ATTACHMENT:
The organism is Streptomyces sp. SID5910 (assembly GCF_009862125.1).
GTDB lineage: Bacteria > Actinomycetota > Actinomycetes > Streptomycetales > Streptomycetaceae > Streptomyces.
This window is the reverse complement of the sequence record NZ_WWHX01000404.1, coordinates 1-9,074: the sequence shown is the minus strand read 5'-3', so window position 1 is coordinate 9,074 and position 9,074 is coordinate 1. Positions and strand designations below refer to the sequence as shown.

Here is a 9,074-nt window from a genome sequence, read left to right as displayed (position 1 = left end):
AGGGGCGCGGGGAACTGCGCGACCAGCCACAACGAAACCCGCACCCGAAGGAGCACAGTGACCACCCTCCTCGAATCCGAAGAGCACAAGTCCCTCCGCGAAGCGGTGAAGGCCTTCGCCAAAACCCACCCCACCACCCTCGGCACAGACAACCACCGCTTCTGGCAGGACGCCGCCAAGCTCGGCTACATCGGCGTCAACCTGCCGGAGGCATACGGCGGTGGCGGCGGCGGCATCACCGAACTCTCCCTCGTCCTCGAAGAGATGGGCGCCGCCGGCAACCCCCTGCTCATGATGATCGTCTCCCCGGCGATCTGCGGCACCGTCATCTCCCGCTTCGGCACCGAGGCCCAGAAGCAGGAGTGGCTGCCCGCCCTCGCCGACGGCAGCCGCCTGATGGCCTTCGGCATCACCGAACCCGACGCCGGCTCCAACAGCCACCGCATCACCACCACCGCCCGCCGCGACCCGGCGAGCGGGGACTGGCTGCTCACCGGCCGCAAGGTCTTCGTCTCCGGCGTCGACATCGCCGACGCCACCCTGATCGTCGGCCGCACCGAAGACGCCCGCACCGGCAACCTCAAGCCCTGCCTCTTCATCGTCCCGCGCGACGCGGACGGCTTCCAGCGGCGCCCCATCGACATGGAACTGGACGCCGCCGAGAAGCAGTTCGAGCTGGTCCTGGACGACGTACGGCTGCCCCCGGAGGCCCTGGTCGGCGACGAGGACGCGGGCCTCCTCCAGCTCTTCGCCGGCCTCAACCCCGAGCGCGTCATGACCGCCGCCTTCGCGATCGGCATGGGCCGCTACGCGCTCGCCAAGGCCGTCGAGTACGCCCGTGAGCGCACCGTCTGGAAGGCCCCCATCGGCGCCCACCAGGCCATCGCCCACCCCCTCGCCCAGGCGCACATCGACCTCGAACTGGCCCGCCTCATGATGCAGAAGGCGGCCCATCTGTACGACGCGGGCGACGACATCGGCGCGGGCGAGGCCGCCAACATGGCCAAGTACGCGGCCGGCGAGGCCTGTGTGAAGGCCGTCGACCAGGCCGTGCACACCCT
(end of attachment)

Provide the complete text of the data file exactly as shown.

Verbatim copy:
The organism is Streptomyces sp. SID5910 (assembly GCF_009862125.1).
GTDB lineage: Bacteria > Actinomycetota > Actinomycetes > Streptomycetales > Streptomycetaceae > Streptomyces.
This window is the reverse complement of the sequence record NZ_WWHX01000404.1, coordinates 1-9,074: the sequence shown is the minus strand read 5'-3', so window position 1 is coordinate 9,074 and position 9,074 is coordinate 1. Positions and strand designations below refer to the sequence as shown.

Here is a 9,074-nt window from a genome sequence, read left to right as displayed (position 1 = left end):
AGGGGCGCGGGGAACTGCGCGACCAGCCACAACGAAACCCGCACCCGAAGGAGCACAGTGACCACCCTCCTCGAATCCGAAGAGCACAAGTCCCTCCGCGAAGCGGTGAAGGCCTTCGCCAAAACCCACCCCACCACCCTCGGCACAGACAACCACCGCTTCTGGCAGGACGCCGCCAAGCTCGGCTACATCGGCGTCAACCTGCCGGAGGCATACGGCGGTGGCGGCGGCGGCATCACCGAACTCTCCCTCGTCCTCGAAGAGATGGGCGCCGCCGGCAACCCCCTGCTCATGATGATCGTCTCCCCGGCGATCTGCGGCACCGTCATCTCCCGCTTCGGCACCGAGGCCCAGAAGCAGGAGTGGCTGCCCGCCCTCGCCGACGGCAGCCGCCTGATGGCCTTCGGCATCACCGAACCCGACGCCGGCTCCAACAGCCACCGCATCACCACCACCGCCCGCCGCGACCCGGCGAGCGGGGACTGGCTGCTCACCGGCCGCAAGGTCTTCGTCTCCGGCGTCGACATCGCCGACGCCACCCTGATCGTCGGCCGCACCGAAGACGCCCGCACCGGCAACCTCAAGCCCTGCCTCTTCATCGTCCCGCGCGACGCGGACGGCTTCCAGCGGCGCCCCATCGACATGGAACTGGACGCCGCCGAGAAGCAGTTCGAGCTGGTCCTGGACGACGTACGGCTGCCCCCGGAGGCCCTGGTCGGCGACGAGGACGCGGGCCTCCTCCAGCTCTTCGCCGGCCTCAACCCCGAGCGCGTCATGACCGCCGCCTTCGCGATCGGCATGGGCCGCTACGCGCTCGCCAAGGCCGTCGAGTACGCCCGTGAGCGCACCGTCTGGAAGGCCCCCATCGGCGCCCACCAGGCCATCGCCCACCCCCTCGCCCAGGCGCACATCGACCTCGAACTGGCCCGCCTCATGATGCAGAAGGCGGCCCATCTGTACGACGCGGGCGACGACATCGGCGCGGGCGAGGCCGCCAACATGGCCAAGTACGCGGCCGGCGAGGCCTGTGTGAAGGCCGTCGACCAGGCCGTGCACACCCT